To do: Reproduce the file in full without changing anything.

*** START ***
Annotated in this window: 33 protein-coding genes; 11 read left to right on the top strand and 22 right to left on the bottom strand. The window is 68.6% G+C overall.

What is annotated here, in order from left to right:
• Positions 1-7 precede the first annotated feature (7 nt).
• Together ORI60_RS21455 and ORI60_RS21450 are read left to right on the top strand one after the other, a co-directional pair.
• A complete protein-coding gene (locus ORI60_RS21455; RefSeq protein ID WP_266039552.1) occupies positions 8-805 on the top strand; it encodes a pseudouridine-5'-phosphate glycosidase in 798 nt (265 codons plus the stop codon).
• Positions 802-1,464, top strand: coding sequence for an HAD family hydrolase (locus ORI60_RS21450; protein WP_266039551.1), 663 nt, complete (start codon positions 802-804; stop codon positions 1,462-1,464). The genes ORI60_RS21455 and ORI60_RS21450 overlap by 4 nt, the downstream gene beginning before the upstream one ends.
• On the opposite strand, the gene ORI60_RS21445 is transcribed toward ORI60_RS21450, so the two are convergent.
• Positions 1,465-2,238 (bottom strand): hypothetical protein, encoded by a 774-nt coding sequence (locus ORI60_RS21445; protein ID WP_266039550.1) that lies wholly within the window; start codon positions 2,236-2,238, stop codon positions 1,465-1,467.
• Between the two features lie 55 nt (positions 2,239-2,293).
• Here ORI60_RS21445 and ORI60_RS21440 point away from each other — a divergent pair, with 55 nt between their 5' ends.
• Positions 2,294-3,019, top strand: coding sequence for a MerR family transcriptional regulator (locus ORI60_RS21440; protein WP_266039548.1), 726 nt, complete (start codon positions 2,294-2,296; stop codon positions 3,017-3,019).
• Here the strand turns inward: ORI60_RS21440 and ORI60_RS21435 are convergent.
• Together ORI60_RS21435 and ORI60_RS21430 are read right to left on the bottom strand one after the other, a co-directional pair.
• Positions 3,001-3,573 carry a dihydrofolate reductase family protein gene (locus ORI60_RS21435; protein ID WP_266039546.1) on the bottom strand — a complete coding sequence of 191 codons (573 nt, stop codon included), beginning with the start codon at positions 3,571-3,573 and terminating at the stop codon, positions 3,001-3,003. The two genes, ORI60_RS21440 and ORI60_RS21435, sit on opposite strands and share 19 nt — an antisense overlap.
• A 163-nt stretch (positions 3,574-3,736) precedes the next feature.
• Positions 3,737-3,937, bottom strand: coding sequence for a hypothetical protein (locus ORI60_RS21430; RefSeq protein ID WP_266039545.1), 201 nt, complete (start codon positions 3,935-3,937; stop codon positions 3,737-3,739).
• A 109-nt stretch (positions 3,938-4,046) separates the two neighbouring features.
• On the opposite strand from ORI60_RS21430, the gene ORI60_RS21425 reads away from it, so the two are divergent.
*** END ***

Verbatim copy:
Annotated in this window: 33 protein-coding genes; 11 read left to right on the top strand and 22 right to left on the bottom strand. The window is 68.6% G+C overall.

What is annotated here, in order from left to right:
• Positions 1-7 precede the first annotated feature (7 nt).
• Together ORI60_RS21455 and ORI60_RS21450 are read left to right on the top strand one after the other, a co-directional pair.
• A complete protein-coding gene (locus ORI60_RS21455; RefSeq protein ID WP_266039552.1) occupies positions 8-805 on the top strand; it encodes a pseudouridine-5'-phosphate glycosidase in 798 nt (265 codons plus the stop codon).
• Positions 802-1,464, top strand: coding sequence for an HAD family hydrolase (locus ORI60_RS21450; protein WP_266039551.1), 663 nt, complete (start codon positions 802-804; stop codon positions 1,462-1,464). The genes ORI60_RS21455 and ORI60_RS21450 overlap by 4 nt, the downstream gene beginning before the upstream one ends.
• On the opposite strand, the gene ORI60_RS21445 is transcribed toward ORI60_RS21450, so the two are convergent.
• Positions 1,465-2,238 (bottom strand): hypothetical protein, encoded by a 774-nt coding sequence (locus ORI60_RS21445; protein ID WP_266039550.1) that lies wholly within the window; start codon positions 2,236-2,238, stop codon positions 1,465-1,467.
• Between the two features lie 55 nt (positions 2,239-2,293).
• Here ORI60_RS21445 and ORI60_RS21440 point away from each other — a divergent pair, with 55 nt between their 5' ends.
• Positions 2,294-3,019, top strand: coding sequence for a MerR family transcriptional regulator (locus ORI60_RS21440; protein WP_266039548.1), 726 nt, complete (start codon positions 2,294-2,296; stop codon positions 3,017-3,019).
• Here the strand turns inward: ORI60_RS21440 and ORI60_RS21435 are convergent.
• Together ORI60_RS21435 and ORI60_RS21430 are read right to left on the bottom strand one after the other, a co-directional pair.
• Positions 3,001-3,573 carry a dihydrofolate reductase family protein gene (locus ORI60_RS21435; protein ID WP_266039546.1) on the bottom strand — a complete coding sequence of 191 codons (573 nt, stop codon included), beginning with the start codon at positions 3,571-3,573 and terminating at the stop codon, positions 3,001-3,003. The two genes, ORI60_RS21440 and ORI60_RS21435, sit on opposite strands and share 19 nt — an antisense overlap.
• A 163-nt stretch (positions 3,574-3,736) precedes the next feature.
• Positions 3,737-3,937, bottom strand: coding sequence for a hypothetical protein (locus ORI60_RS21430; RefSeq protein ID WP_266039545.1), 201 nt, complete (start codon positions 3,935-3,937; stop codon positions 3,737-3,739).
• A 109-nt stretch (positions 3,938-4,046) separates the two neighbouring features.
• On the opposite strand from ORI60_RS21430, the gene ORI60_RS21425 reads away from it, so the two are divergent.